Sablefish FAQ

Sablefish (Blackcod)

Info and Serving Suggestions

Sablefish is challenged with an identity problem, hence has difficulty in becoming widely known with a common name. The Latin name is Anaplopoma fimbria. In the harvest and processing sector it is commonly known as “Blackcod”. Unfortunately in other markets, given such a name, the public may mistake it with Pacific (Gray) Cod or even Tom Cod. However it is quite different and exclusive in many ways.

Sablefish is harvested in Alaskan waters at 1800-2400’ depths by commercial longline fishermen. Because of its global demand most of this product has typically been exported and yet to be truly discovered by Alaskan visitors or even the American pallet.

Sablefish is best described as the “Fillet Mignon” of Alaskan whitefish. It maintains an elegant uniqueness that is delicate in flavor and velvety in texture. In Hawaii it is known as Butter Fish, and in other circles it is described as a cousin to the Chilean Sea Bass. To keep this product distinguished, it may be encouraged to use “Sablefish” in identifying this product.

Among other Wild Alaskan products, this product is also the best choice for Omega 3 value—great heart and brain food. Given its high natural oil content and richness, it has a buttery finish and more forgiving to overcooking. It lends itself to marinades and best prepared by baking, broiling or searing. Popular serving suggestions come from Japan using a ginger soy marinade or a miso paste mixed with mirin and sesame oil served with rice. Variations of this marinade can be made and more recipes are available on the Alaskaseafood.org website.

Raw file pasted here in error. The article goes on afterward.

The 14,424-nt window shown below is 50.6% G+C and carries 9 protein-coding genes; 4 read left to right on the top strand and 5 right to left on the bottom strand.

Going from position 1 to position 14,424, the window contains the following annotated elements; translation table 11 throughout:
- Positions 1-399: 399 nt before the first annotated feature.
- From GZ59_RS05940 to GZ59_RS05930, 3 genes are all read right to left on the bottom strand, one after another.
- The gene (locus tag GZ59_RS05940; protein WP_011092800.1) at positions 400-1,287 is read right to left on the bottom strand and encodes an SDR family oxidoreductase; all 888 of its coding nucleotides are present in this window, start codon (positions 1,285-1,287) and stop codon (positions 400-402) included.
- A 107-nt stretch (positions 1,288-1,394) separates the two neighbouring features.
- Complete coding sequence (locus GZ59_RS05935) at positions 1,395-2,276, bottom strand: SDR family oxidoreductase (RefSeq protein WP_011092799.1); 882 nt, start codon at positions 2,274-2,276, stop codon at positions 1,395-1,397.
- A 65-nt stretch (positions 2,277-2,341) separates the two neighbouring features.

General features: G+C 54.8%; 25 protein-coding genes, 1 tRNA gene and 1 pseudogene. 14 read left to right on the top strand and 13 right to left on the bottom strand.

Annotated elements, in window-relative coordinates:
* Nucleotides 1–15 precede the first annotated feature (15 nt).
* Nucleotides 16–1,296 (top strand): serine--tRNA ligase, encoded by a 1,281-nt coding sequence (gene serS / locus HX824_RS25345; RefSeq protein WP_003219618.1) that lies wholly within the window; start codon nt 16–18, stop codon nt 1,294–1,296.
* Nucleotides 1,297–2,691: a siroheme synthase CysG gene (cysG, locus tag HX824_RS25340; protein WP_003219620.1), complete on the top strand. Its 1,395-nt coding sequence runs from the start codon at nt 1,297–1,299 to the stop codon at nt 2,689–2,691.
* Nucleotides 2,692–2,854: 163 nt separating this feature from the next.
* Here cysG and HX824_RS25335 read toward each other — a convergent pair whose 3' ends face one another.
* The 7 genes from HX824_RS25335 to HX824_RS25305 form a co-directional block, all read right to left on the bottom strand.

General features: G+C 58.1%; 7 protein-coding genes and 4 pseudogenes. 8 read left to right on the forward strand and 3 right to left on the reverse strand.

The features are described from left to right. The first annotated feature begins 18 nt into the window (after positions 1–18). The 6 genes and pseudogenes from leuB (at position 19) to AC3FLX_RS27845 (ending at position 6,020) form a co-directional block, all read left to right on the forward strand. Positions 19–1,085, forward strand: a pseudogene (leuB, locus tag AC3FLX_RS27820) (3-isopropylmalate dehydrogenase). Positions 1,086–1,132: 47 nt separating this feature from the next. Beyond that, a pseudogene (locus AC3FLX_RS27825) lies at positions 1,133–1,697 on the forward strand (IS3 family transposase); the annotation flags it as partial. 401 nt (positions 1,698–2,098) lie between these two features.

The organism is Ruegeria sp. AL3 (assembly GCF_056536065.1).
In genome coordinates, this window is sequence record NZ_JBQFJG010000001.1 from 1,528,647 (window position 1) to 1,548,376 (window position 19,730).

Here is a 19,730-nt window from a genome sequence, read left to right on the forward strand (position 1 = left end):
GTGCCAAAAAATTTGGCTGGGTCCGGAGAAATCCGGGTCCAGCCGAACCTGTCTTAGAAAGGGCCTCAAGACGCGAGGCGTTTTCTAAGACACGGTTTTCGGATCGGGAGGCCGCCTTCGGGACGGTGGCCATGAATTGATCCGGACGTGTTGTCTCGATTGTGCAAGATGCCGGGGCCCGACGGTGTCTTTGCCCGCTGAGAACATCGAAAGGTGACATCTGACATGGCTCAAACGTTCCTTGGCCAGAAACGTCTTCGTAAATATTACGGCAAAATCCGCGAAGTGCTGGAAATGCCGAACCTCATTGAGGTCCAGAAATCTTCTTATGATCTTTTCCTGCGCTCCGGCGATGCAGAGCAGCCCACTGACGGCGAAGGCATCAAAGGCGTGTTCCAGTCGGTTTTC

Be mindful that Alaskan Sablefish has been qualified as a sustainable fisheries product in our Alaskan waters by the Marine Stewardship Council (MSC) and other certifying agencies contracted by the Alaska Seafood Marketing Institute. Therefore it can also be marketed as a well-managed and renewable resource to the more eco-sensitive consumer. Enjoy!